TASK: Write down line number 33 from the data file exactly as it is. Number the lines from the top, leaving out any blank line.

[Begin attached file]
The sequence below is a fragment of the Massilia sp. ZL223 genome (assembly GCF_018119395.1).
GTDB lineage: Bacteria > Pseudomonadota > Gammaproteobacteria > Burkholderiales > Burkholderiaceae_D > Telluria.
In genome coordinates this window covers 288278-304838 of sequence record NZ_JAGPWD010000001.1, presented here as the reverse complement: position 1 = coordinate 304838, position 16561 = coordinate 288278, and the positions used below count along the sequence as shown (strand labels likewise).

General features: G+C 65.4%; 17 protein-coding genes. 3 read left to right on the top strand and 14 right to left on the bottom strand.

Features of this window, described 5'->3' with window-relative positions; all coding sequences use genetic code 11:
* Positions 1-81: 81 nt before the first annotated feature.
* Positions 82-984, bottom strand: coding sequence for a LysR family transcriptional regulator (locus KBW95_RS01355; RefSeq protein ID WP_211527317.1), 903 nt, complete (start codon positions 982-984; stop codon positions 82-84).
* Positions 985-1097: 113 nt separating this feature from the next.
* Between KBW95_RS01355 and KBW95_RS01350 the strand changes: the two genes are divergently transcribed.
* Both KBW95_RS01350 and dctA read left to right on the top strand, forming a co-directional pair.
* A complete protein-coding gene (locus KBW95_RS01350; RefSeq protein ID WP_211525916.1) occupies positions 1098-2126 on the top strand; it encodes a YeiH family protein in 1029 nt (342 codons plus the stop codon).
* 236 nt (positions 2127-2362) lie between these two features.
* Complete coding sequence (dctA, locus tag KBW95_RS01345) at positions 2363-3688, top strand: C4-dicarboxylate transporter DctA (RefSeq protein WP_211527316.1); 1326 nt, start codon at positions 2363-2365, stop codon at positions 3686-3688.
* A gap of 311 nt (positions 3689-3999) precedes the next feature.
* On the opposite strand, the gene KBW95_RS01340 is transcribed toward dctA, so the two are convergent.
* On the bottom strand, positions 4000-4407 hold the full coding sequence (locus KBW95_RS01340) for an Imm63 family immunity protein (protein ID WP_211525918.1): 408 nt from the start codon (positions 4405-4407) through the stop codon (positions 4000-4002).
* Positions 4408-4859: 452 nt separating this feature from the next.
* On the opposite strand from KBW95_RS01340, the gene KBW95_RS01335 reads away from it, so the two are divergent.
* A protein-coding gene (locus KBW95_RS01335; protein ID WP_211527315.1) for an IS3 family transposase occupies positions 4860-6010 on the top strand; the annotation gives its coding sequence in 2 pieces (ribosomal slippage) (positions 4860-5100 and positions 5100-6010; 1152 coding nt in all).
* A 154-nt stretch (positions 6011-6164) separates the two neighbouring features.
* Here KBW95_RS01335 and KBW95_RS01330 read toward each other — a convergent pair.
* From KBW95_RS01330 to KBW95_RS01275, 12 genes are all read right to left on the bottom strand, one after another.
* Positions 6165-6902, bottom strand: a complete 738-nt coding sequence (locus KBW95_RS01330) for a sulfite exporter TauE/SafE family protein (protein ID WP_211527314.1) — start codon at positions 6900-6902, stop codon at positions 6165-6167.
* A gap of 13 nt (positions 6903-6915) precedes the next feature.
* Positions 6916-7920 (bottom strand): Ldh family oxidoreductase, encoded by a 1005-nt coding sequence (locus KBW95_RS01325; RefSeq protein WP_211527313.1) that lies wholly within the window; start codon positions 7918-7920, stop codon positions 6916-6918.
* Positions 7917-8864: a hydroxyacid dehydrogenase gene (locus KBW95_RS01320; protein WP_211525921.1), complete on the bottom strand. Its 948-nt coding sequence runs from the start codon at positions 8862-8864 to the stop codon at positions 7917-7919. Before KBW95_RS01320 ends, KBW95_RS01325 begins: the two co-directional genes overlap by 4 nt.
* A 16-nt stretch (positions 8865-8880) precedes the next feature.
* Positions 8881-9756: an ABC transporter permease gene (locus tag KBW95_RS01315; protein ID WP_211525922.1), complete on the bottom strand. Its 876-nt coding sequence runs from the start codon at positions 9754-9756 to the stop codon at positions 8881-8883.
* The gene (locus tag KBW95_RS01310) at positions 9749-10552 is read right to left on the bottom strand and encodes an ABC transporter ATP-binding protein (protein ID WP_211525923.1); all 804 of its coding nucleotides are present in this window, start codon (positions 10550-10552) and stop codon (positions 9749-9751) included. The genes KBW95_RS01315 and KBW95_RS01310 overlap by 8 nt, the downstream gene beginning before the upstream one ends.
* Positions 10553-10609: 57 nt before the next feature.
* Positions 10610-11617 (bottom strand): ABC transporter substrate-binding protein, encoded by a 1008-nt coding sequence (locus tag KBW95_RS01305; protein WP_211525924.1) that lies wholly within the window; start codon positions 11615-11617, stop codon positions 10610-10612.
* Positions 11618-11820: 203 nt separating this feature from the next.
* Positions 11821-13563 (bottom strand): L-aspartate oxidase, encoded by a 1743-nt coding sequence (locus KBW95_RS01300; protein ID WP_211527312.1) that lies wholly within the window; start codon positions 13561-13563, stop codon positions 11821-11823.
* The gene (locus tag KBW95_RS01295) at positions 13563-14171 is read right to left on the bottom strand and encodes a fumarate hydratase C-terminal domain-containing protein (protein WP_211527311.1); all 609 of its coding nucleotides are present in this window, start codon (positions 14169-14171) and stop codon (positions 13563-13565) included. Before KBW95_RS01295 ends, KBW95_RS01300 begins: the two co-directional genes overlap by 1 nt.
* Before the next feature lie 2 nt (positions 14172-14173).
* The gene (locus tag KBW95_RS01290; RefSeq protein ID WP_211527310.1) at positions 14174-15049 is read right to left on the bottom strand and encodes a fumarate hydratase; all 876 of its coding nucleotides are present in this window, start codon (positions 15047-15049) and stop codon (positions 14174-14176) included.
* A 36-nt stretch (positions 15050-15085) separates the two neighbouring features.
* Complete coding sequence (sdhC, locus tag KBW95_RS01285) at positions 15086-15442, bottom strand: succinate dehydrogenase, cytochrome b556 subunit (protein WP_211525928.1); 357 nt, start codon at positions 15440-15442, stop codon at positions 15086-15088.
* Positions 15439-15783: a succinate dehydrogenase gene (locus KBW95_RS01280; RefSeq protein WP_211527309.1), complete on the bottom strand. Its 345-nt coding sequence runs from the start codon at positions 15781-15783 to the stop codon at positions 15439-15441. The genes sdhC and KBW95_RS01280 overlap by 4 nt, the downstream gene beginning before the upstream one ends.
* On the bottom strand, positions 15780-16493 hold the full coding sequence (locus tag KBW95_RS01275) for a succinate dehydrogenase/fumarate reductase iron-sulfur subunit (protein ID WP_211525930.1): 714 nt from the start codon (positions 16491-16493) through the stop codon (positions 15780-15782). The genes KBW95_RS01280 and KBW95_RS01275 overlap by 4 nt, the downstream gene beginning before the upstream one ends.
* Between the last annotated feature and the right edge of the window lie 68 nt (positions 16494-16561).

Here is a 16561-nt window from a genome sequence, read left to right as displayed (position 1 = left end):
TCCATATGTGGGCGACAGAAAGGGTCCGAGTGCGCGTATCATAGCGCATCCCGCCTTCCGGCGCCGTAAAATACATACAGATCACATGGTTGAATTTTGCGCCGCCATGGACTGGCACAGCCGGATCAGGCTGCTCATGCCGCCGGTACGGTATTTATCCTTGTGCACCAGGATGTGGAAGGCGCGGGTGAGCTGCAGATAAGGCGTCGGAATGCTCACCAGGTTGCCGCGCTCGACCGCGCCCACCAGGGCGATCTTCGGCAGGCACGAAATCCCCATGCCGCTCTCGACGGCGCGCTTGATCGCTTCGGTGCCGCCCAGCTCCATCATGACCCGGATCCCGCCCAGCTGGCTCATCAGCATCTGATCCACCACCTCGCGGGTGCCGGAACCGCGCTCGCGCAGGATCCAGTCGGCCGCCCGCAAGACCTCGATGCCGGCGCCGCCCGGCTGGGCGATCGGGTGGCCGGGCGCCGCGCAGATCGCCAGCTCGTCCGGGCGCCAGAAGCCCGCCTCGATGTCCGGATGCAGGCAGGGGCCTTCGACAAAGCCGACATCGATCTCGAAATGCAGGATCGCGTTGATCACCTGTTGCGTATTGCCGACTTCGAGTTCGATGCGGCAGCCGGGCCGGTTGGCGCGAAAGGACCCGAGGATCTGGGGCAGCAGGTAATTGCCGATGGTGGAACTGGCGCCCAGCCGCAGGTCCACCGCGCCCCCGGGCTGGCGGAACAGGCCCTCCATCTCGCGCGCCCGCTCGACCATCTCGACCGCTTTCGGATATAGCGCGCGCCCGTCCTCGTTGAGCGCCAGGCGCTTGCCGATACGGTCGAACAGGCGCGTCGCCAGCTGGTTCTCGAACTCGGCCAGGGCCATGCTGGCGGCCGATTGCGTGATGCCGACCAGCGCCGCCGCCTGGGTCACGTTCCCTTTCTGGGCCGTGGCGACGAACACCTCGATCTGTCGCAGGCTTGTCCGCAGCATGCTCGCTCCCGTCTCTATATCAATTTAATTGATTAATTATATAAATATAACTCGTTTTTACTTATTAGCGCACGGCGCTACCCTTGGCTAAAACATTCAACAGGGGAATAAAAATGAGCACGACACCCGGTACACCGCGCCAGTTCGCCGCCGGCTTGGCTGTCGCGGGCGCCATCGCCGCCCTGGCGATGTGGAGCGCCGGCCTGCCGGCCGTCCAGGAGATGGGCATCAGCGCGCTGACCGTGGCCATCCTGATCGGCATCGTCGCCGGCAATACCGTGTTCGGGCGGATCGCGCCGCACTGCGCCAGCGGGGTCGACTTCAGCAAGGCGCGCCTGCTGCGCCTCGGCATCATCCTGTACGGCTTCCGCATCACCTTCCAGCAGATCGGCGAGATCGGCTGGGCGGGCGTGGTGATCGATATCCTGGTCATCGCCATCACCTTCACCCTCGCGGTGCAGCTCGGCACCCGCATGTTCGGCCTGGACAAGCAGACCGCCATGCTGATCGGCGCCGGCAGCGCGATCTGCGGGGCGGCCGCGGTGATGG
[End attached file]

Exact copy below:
* Positions 11821-13563 (bottom strand): L-aspartate oxidase, encoded by a 1743-nt coding sequence (locus KBW95_RS01300; protein ID WP_211527312.1) that lies wholly within the window; start codon positions 13561-13563, stop codon positions 11821-11823.